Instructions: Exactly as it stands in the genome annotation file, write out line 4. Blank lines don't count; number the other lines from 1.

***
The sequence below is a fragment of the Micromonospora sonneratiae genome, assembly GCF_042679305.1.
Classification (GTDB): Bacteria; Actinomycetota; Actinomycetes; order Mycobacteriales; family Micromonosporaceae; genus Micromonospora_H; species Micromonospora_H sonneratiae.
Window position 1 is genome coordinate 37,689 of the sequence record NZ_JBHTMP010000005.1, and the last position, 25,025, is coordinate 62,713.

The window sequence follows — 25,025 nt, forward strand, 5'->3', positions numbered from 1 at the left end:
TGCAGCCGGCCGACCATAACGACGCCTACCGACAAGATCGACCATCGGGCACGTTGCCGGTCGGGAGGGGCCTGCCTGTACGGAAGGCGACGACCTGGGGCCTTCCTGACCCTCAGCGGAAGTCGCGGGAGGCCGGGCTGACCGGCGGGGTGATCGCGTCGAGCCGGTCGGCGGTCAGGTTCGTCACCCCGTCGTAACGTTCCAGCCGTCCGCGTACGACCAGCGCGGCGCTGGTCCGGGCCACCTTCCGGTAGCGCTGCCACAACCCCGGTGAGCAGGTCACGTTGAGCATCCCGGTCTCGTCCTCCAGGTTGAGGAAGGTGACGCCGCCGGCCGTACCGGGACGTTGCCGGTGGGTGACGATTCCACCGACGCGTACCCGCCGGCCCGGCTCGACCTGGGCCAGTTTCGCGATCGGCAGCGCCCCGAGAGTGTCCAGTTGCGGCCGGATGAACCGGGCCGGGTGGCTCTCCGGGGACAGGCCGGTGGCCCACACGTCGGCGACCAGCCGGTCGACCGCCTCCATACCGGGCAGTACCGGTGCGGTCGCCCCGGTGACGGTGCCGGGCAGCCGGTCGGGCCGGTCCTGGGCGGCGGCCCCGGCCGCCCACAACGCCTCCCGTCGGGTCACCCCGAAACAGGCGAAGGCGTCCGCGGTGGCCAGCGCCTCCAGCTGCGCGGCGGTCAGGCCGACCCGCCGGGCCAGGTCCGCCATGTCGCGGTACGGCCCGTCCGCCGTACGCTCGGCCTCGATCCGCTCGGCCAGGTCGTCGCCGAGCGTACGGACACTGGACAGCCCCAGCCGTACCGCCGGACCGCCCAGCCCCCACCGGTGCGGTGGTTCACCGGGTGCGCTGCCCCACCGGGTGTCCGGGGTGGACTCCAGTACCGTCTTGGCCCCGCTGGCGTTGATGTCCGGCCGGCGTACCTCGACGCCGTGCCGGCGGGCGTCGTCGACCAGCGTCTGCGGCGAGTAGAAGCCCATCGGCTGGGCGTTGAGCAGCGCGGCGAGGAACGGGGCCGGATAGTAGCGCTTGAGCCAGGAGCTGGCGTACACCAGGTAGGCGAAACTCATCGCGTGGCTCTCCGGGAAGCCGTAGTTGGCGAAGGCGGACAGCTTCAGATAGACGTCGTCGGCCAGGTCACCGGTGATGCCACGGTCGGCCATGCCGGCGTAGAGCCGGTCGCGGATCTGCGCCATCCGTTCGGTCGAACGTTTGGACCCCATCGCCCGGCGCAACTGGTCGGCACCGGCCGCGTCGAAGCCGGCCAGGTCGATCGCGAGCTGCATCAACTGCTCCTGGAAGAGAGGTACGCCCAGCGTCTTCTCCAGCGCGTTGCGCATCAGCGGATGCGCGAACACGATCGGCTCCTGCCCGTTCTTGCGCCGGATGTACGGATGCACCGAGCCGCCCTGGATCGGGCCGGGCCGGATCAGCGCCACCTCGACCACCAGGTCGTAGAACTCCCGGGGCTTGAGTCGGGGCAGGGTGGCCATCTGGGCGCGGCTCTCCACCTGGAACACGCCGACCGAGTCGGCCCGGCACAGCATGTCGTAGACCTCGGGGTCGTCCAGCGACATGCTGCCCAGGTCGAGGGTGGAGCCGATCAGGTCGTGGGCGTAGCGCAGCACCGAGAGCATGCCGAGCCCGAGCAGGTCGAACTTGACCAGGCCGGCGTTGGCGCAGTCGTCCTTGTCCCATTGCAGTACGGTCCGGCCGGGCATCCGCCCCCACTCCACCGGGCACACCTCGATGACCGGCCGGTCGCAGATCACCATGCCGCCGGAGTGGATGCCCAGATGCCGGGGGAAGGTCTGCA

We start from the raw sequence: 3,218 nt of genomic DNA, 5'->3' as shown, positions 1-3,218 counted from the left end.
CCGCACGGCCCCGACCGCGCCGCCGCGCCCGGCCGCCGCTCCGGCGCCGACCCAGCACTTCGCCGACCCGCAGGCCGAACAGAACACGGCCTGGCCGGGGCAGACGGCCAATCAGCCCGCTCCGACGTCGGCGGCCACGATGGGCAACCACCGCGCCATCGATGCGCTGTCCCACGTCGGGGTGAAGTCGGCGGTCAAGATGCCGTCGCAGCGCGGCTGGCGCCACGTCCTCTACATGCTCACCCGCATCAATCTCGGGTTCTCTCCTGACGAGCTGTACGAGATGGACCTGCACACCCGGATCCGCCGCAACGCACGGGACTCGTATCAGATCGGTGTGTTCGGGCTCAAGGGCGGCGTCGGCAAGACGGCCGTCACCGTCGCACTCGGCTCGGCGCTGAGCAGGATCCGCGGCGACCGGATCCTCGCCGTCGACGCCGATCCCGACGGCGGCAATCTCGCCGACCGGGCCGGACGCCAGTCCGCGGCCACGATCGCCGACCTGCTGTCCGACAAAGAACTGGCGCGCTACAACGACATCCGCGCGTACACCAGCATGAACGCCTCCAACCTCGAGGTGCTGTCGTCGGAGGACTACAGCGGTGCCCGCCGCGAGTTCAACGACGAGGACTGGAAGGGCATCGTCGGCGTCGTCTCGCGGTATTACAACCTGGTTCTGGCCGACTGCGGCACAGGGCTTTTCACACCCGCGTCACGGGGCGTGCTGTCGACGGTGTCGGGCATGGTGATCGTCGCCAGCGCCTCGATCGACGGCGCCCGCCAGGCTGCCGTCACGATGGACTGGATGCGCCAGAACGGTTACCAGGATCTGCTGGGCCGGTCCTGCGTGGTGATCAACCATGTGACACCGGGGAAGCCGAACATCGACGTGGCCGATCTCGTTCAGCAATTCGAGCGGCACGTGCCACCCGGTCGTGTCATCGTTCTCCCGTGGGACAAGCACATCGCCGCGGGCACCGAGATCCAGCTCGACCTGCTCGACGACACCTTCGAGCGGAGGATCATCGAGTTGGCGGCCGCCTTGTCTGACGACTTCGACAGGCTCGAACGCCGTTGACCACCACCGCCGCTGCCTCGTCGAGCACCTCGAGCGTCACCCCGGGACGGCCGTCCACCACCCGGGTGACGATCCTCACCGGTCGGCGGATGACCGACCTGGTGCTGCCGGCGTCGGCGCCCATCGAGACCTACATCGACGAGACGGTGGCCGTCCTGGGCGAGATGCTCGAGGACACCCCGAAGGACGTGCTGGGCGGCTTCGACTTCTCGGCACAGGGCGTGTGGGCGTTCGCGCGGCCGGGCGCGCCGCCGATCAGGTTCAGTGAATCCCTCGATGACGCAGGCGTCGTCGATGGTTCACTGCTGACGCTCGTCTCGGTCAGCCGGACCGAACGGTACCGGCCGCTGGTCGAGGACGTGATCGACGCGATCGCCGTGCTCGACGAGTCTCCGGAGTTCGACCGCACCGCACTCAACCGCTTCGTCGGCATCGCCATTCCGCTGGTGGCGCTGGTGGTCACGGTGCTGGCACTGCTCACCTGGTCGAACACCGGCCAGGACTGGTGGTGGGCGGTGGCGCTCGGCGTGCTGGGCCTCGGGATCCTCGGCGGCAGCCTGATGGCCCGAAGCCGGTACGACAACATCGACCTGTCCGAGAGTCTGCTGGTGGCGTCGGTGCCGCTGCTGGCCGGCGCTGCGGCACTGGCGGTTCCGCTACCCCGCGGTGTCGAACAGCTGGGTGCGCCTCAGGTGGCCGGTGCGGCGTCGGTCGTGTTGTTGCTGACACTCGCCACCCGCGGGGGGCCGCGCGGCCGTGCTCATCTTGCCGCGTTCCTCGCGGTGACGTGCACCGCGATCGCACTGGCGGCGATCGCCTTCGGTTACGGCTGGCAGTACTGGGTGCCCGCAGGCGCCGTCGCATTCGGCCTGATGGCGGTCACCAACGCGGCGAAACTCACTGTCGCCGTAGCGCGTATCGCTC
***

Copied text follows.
The window sequence follows — 25,025 nt, forward strand, 5'->3', positions numbered from 1 at the left end: